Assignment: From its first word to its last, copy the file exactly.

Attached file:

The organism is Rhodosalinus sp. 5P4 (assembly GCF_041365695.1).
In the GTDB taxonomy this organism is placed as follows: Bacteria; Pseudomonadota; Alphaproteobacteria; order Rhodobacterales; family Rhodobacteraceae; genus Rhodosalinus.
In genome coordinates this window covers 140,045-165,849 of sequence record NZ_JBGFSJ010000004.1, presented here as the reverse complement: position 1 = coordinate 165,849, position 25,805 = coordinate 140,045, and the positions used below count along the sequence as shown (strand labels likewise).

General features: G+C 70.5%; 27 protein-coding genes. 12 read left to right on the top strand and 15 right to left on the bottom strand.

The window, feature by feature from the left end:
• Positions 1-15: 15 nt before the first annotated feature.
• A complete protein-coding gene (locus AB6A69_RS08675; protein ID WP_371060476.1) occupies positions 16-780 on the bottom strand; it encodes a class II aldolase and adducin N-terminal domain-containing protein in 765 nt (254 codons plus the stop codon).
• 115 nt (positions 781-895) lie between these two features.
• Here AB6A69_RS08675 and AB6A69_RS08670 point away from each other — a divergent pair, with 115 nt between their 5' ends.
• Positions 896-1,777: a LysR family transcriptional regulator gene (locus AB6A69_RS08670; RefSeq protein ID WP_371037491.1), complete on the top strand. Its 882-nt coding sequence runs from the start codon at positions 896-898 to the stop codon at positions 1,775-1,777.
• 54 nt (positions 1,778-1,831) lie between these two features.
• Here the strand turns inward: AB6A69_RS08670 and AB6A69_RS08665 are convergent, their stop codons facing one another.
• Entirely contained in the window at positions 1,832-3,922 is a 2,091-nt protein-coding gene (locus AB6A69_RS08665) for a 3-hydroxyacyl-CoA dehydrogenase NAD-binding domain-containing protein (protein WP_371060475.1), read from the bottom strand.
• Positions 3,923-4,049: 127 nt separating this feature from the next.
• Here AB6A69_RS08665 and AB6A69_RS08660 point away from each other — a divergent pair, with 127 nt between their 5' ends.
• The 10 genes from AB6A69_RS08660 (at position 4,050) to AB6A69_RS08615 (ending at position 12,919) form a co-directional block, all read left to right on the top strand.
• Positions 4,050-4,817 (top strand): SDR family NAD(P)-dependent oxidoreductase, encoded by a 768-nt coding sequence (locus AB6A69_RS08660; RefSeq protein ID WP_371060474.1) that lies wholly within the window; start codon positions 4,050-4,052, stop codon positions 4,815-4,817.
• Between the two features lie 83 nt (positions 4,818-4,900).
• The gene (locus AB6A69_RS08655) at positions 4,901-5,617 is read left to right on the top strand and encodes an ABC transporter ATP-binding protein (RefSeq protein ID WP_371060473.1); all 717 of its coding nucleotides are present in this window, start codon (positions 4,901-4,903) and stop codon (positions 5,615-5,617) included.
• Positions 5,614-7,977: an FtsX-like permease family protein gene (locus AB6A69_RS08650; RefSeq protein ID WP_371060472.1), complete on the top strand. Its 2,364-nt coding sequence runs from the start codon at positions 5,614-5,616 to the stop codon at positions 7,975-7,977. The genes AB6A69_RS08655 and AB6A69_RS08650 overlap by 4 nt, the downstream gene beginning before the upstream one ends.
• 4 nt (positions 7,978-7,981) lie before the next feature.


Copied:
The organism is Rhodosalinus sp. 5P4 (assembly GCF_041365695.1).
In the GTDB taxonomy this organism is placed as follows: Bacteria; Pseudomonadota; Alphaproteobacteria; order Rhodobacterales; family Rhodobacteraceae; genus Rhodosalinus.
In genome coordinates this window covers 140,045-165,849 of sequence record NZ_JBGFSJ010000004.1, presented here as the reverse complement: position 1 = coordinate 165,849, position 25,805 = coordinate 140,045, and the positions used below count along the sequence as shown (strand labels likewise).

General features: G+C 70.5%; 27 protein-coding genes. 12 read left to right on the top strand and 15 right to left on the bottom strand.

The window, feature by feature from the left end:
• Positions 1-15: 15 nt before the first annotated feature.
• A complete protein-coding gene (locus AB6A69_RS08675; protein ID WP_371060476.1) occupies positions 16-780 on the bottom strand; it encodes a class II aldolase and adducin N-terminal domain-containing protein in 765 nt (254 codons plus the stop codon).
• 115 nt (positions 781-895) lie between these two features.
• Here AB6A69_RS08675 and AB6A69_RS08670 point away from each other — a divergent pair, with 115 nt between their 5' ends.
• Positions 896-1,777: a LysR family transcriptional regulator gene (locus AB6A69_RS08670; RefSeq protein ID WP_371037491.1), complete on the top strand. Its 882-nt coding sequence runs from the start codon at positions 896-898 to the stop codon at positions 1,775-1,777.
• 54 nt (positions 1,778-1,831) lie between these two features.
• Here the strand turns inward: AB6A69_RS08670 and AB6A69_RS08665 are convergent, their stop codons facing one another.
• Entirely contained in the window at positions 1,832-3,922 is a 2,091-nt protein-coding gene (locus AB6A69_RS08665) for a 3-hydroxyacyl-CoA dehydrogenase NAD-binding domain-containing protein (protein WP_371060475.1), read from the bottom strand.
• Positions 3,923-4,049: 127 nt separating this feature from the next.
• Here AB6A69_RS08665 and AB6A69_RS08660 point away from each other — a divergent pair, with 127 nt between their 5' ends.
• The 10 genes from AB6A69_RS08660 (at position 4,050) to AB6A69_RS08615 (ending at position 12,919) form a co-directional block, all read left to right on the top strand.
• Positions 4,050-4,817 (top strand): SDR family NAD(P)-dependent oxidoreductase, encoded by a 768-nt coding sequence (locus AB6A69_RS08660; RefSeq protein ID WP_371060474.1) that lies wholly within the window; start codon positions 4,050-4,052, stop codon positions 4,815-4,817.
• Between the two features lie 83 nt (positions 4,818-4,900).
• The gene (locus AB6A69_RS08655) at positions 4,901-5,617 is read left to right on the top strand and encodes an ABC transporter ATP-binding protein (RefSeq protein ID WP_371060473.1); all 717 of its coding nucleotides are present in this window, start codon (positions 4,901-4,903) and stop codon (positions 5,615-5,617) included.
• Positions 5,614-7,977: an FtsX-like permease family protein gene (locus AB6A69_RS08650; RefSeq protein ID WP_371060472.1), complete on the top strand. Its 2,364-nt coding sequence runs from the start codon at positions 5,614-5,616 to the stop codon at positions 7,975-7,977. The genes AB6A69_RS08655 and AB6A69_RS08650 overlap by 4 nt, the downstream gene beginning before the upstream one ends.
• 4 nt (positions 7,978-7,981) lie before the next feature.